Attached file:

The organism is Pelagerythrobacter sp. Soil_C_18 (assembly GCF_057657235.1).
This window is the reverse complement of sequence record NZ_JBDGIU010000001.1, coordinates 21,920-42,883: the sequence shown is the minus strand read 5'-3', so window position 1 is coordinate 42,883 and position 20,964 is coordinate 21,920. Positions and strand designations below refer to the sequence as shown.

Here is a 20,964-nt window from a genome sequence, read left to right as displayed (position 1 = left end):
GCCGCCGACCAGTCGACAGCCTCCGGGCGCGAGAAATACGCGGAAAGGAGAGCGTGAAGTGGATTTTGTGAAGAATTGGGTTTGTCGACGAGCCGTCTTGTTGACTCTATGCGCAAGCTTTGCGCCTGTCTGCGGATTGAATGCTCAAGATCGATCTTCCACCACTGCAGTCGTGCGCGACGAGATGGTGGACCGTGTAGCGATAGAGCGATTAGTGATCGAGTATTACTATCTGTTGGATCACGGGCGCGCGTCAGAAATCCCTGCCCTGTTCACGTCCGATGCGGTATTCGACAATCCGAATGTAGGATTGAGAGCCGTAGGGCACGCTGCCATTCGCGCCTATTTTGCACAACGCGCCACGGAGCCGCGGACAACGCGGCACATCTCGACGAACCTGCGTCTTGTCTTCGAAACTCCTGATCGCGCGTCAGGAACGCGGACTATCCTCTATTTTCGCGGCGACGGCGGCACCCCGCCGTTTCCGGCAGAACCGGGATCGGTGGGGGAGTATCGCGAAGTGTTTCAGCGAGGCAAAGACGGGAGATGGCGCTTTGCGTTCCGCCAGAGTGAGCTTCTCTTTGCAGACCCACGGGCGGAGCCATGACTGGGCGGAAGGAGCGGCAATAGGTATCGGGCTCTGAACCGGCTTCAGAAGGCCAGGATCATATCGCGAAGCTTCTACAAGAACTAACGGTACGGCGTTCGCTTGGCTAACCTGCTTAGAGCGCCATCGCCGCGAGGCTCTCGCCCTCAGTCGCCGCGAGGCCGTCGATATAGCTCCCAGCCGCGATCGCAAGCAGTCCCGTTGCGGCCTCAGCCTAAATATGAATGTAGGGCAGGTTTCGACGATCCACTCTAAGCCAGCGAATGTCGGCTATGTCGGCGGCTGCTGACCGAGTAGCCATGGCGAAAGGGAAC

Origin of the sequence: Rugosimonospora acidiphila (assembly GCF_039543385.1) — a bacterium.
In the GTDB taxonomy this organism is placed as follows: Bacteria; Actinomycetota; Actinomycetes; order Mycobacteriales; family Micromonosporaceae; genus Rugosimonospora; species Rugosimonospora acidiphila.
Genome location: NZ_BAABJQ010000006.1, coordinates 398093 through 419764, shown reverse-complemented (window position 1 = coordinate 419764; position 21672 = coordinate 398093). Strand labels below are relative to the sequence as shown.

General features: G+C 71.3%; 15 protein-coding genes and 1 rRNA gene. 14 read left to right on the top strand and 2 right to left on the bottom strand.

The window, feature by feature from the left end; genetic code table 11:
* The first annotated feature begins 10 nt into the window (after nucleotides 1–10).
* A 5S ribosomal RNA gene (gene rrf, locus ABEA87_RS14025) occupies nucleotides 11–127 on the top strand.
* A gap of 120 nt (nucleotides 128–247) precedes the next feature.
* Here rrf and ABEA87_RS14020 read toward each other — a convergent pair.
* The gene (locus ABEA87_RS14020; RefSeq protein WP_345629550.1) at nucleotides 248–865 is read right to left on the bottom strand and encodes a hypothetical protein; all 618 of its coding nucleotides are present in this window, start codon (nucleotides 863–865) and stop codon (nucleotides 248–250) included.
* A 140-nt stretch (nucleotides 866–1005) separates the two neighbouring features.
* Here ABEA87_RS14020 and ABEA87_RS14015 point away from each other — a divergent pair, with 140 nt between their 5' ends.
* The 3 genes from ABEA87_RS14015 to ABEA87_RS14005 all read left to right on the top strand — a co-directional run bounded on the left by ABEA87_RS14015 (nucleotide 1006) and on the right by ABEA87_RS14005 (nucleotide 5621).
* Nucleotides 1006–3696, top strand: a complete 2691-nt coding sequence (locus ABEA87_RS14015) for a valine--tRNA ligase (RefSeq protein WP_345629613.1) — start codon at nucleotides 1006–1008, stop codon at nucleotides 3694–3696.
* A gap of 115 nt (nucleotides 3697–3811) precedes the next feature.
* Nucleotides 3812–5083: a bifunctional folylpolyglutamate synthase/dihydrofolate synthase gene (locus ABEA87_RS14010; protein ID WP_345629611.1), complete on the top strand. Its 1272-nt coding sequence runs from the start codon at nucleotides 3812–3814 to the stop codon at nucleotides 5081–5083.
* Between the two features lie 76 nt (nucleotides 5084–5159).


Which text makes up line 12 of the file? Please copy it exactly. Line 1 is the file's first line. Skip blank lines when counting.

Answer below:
* A gap of 120 nt (nucleotides 128–247) precedes the next feature.